Paul declared that his ministry in the churches has been to preach this one gospel.

Col 1:21-23
21 And you who were once estranged and hostile in mind, doing evil deeds, 22 he has now reconciled in his fleshly body through death, so as to present you holy and blameless and irreproachable before him— 23 provided that you continue securely established and steadfast in the faith, without shifting from the hope promised by the gospel that you heard, which has been proclaimed to every creature under heaven. I, Paul, became a servant of this gospel. (emphasis mine)
Did Paul preach the same gospel from one church to the next? Of course he did!

This lengthy (but it could be more lengthy) study of "gospel" is going somewhere. Some preachers make the very correct point that Paul preached only one gospel from church to church; but they then assume that everything he said was consistent from one church to the next. That is, some make the incorrect extension from "gospel" to "everything Paul taught." The argument is meant to diffuse the possibility that Paul gave some instructions that were church-specific.

Did he always give the same instructions on "how to do church" (or whatever) from one church to the next?

Does every command apply universally? Consider the doctrine of the head covering. Paul says that his instruction is based upon a custom in the churches (1 Corinthians 11:16). He also argues that it is something, given their unique situation, for which they can judge for themselves (1 Corinthians 11:13).

Consider, for a really obvious example, the "holy kiss." Paul writes four times a command that church members greet one another with a holy kiss (Romans 16:16; 1 Corinthians 16:20; 2 Corinthians 13:12; 1 Thessalonians 5:26). Even Peter gets in on the command (1 Peter 5:14). Hardly anybody today considers this command to be something that should be followed. We easily dismiss it as being culture-specific. Today, we shake hands, hug, bow or, essentially, greet one another in a culturally meaningful way.

When we read an instruction in the New Testament, we need to examine carefully and try to determine its intended meaning. Was it local-church specific? Only after we make that determination should we look for some universal principle that applies in all churches for all time.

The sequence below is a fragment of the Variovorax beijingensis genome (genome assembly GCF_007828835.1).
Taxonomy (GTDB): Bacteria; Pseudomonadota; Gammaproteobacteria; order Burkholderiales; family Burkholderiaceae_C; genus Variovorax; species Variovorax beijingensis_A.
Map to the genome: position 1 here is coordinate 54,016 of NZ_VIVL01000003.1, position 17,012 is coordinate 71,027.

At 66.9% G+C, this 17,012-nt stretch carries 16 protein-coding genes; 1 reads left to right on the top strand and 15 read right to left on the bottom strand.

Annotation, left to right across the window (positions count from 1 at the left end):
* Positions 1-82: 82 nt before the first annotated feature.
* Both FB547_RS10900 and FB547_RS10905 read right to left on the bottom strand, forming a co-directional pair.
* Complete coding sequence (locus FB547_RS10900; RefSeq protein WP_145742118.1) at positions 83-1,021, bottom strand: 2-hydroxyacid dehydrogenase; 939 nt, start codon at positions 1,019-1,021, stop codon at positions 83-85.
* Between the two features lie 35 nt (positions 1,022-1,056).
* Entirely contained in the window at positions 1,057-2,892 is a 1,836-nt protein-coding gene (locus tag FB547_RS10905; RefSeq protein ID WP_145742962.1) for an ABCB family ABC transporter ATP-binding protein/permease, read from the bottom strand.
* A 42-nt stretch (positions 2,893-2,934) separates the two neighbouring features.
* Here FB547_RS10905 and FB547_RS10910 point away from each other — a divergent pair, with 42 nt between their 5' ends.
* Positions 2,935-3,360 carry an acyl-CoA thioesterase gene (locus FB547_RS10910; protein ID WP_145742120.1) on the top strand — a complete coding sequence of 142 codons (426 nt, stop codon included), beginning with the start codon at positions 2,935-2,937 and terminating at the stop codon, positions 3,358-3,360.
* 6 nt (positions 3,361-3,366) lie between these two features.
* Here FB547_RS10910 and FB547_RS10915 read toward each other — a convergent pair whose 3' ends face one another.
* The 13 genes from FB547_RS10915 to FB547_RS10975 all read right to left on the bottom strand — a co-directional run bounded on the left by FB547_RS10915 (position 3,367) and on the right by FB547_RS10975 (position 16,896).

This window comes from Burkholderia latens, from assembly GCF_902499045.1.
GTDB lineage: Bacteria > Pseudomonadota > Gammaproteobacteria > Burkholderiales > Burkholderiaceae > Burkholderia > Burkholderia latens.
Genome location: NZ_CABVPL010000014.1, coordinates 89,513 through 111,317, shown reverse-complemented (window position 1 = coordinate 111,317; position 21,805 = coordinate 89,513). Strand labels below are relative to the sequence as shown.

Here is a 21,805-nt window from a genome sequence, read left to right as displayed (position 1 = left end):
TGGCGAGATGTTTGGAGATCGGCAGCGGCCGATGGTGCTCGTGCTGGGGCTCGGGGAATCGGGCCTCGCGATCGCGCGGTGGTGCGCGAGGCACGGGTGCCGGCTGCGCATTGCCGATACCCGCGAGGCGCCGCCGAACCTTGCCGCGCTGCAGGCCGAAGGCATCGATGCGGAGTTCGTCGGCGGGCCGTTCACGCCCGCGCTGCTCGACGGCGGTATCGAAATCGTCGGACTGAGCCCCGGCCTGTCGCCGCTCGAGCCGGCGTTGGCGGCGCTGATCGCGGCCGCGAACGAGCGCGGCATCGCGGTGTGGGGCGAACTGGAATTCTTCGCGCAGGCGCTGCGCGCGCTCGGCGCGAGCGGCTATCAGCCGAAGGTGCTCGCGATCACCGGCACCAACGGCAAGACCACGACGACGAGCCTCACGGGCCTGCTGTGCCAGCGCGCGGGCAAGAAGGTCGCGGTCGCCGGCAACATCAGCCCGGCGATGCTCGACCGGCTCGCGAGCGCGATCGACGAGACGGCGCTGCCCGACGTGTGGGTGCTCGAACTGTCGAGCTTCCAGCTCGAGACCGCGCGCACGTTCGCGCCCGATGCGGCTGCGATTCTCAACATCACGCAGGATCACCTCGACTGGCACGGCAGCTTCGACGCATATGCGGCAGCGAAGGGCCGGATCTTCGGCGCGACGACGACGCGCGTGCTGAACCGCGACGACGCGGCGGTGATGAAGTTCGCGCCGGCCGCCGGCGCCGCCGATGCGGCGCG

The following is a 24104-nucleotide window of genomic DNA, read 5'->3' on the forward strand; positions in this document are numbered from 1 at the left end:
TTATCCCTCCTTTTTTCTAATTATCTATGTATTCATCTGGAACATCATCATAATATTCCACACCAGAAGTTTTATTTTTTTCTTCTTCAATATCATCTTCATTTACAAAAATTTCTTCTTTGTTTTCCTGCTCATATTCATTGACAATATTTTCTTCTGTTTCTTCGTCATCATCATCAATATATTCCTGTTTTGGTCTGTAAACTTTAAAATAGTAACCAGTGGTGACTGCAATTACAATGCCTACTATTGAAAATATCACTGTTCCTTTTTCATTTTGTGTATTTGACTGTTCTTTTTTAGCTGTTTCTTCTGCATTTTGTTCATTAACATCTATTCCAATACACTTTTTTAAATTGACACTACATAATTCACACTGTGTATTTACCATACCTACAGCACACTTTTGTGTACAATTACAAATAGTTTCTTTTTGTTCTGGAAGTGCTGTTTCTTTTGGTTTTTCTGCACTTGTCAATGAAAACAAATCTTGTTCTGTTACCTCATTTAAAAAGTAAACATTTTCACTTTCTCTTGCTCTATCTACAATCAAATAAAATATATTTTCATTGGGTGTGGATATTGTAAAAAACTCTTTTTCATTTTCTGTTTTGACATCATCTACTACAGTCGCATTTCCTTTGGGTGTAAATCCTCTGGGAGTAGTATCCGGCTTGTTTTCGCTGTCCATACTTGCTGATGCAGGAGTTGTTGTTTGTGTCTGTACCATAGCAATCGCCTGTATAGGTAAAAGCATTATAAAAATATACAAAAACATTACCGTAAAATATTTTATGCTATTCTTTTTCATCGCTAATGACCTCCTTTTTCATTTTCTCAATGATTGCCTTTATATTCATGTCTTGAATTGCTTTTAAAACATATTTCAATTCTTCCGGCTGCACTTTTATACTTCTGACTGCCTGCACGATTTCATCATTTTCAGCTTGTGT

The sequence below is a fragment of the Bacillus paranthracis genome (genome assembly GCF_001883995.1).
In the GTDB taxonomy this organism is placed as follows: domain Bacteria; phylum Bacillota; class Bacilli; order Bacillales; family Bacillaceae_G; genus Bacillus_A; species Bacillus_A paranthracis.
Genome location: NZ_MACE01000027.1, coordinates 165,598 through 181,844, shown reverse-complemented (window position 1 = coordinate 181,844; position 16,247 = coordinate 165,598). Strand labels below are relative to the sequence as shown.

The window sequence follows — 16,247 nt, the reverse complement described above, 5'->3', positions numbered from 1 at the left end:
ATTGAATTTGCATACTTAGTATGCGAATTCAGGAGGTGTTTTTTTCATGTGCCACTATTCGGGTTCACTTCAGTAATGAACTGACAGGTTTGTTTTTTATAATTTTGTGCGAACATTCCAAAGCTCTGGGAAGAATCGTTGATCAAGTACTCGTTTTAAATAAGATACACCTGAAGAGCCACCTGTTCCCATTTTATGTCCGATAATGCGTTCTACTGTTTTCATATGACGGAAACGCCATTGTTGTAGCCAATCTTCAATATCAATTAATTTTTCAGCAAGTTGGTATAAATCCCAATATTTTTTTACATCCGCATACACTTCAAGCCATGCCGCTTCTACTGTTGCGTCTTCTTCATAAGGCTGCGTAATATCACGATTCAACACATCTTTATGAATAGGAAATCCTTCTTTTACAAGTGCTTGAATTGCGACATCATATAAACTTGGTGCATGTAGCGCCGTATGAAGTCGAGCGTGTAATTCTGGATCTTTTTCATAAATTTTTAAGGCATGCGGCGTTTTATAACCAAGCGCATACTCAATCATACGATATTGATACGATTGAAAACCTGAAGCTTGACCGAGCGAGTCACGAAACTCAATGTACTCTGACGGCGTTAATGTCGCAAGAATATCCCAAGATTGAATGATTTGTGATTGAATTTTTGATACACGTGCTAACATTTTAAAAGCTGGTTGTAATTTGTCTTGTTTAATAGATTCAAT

Wednesday, December 20, 2017

Euodia and Syntyche

Philippians 4:2-3 (NRSV)

2 I urge Euodia and I urge Syntyche to be of the same mind in the Lord. 3 Yes, and I ask you also, my loyal companion, help these women, for they have struggled beside me in the work of the gospel, together with Clement and the rest of my co-workers, whose names are in the book of life.

Here are the comments by Gordon D. Fee, IVPNTC.

Paul proceeds directly to his final appeal. Given its verbatim repetition of Philippians 2:2 and its specific naming of persons, very likely this is where much of the letter has been heading right along. In a media-saturated culture like ours, where naming the guilty or the grand is a way of life, it is hard for us to sense how extraordinary this moment is. Apart from greetings and the occasional mention of his coworkers or envoys, Paul rarely ever mentions anyone by name. But here he does, and not because Euodia and Syntyche are the “bad ones” who need to be singled out—precisely the opposite. That he names them at all is evidence of friendship, since one of the marks of enmity in polemical letters is that enemies are left unnamed, thus denigrated by anonymity.

These longtime friends and coworkers, who have contended at my side in the cause of the gospel, are no longer seeing eye to eye with each other. We know very little more about them. Syntyche was named after the goddess of fortune, indicating pagan origins; both were given names (roughly “Success” and “Lucky”) indicative of parental desire for their making good in the world. That Paul had women as coworkers in Philippi should surprise us none, since the church there had its origins among some Gentile women who, as “God-fearers,” met by the river on the Jewish sabbath for prayer (Acts 16:13-15). The evidence from Acts indicates that at her conversion Lydia became patron both of the small apostolic band and of the nascent Christian community. By the very nature of things, that meant she was also a leader in the church, since heads of households automatically assumed the same role in the church that was centered in that household. Moreover, Macedonian women in general had a much larger role in public life than one finds elsewhere in the Empire; in Philippi in particular they were also well-known for their religious devotion.